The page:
During most of his career, Berkowitz played without the existence of three-point baskets, which were introduced only in the fall of 1984. That surely makes his numbers lower, even though shooting was not his main weapon. I remember him most for his drives, his quickness, his hands stealing a lot of balls, his sixth sense to find the right spot for the rebound… Miki was also a great defender. He was a complete player and most of all, a winner like he says in his autobiography “Born to Win.” The last shot or the decisive play was always set for him. He liked challenges and didn’t know the meaning of the word “fear.” He decided many games, and many of them were really important.
In the 1981 final of the EuroLeague, in Strasbourg against Virtus Bologna (80-79), he scored the last 5 points for his team. First, with the game tied, he made it 78-75 with a basket-plus-free throw combination. Then he made it 80-77 in the last offensive play by Maccabi. He finished with 20 points, more than Aulcie Perry (18), Earl Williams (17) or Jim Boatwright (14). He took part in another three finals, but Maccabi would lose all of them: 1982 against Cantu (80-86, 16 points); 1987 against Milano again (69-71, 9 points); and 1988 against Milano again (84-90, 3 points) in the first Final Four of the modern era, played in Ghent, Belgium.
In 1984, in a tourney in Tel Aviv with Hapoel Tel Aviv, the New Jersey Nets and the Phoenix Suns, Maccabi repeated the heroism of six years before. The first day it beat the Nets 104-97 with 26 points by Berkowitz and 23 by Kevin Magee, and in the final Maccabi defeated the Suns 113-98 with 36 points by Magee, 28 by Lee Johnson and 20 by Berkowitz. Thanks to him, Israel played in its only World Championship in 1986, winning the qualifying tourney in the last game against Czechoslovakia 92-90, with his basket on the last offense. In the Worlds that followed in Spain, Miki averaged 16.8 points. In his seven EuroBaskets between 1973 and 1985, only in the first one (6.4 ppg.) and the last one (15.3 ppg.) did Berkowitz average below 20 points.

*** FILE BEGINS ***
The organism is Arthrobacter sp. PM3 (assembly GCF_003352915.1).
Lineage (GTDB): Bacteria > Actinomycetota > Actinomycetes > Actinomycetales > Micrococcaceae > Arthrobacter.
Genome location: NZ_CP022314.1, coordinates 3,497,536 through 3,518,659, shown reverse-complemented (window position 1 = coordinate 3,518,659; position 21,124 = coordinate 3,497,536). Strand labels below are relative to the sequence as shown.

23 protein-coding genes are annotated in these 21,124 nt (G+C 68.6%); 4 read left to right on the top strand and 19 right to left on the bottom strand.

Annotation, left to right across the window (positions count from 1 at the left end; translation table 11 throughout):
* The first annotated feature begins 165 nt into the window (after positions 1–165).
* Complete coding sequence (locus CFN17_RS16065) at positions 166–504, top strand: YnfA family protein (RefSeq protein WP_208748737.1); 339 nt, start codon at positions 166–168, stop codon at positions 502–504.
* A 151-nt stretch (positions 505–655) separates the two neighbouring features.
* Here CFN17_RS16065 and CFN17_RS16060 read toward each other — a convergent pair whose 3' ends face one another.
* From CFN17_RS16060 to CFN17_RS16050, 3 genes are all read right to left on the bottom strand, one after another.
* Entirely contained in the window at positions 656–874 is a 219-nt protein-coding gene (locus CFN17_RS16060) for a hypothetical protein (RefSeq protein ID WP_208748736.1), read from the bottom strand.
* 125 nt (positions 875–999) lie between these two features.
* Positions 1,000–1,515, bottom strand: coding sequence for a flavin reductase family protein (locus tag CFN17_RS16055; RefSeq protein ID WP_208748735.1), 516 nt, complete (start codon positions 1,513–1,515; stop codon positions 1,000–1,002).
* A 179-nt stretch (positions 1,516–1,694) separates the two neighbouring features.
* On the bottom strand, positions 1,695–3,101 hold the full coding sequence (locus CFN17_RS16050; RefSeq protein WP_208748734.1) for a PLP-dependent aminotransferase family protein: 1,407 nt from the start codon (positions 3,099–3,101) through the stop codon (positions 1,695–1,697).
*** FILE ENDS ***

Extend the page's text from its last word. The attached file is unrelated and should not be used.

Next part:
Apart from being considered the best basketball player of all time in Israel, Miki Berkowitz is among the most famous people ever in that country. A survey on the Ynet portal once put him in 35th place in a list of the 200 most popular figures of the history of Israel. He was even named “King of Israel” by the local press. He handled his fame naturally, as he was always a humble and kind man.
A role model.
His two sons followed the tradition and even managed to play in the Israeli first division, but the Berkowitz last name was more a curse than a blessing and their performances were always compared to those of their irreplaceable father.
I can offer you some more numbers on Berkowitz:
Second best scorer of all time in the Israeli League with 8,465 points, behind only Doron Jamchy.
3,588 points for Maccabi in 211 EuroLeague-level games.
2,842 points in 165 games with the Israeli national team.
Best scoring performance in an Israeli League game was 42 points.
Best scoring performance with the Israeli national team was 44 points against Turkey in the 1975 EuroBasket.
At the end of his playing career – he retired in 1995 – Berkowitz played with his great friend Motti Aroesti in Maccabi Rishon and also in Hapoel Jerusalem and Hapoel Tel Aviv. He was also the owner of the Ramat HaSharon club and general manager at Ironi Nahariya.
Though Berkowitz wore number 9 on his back, he was a 10 as a player!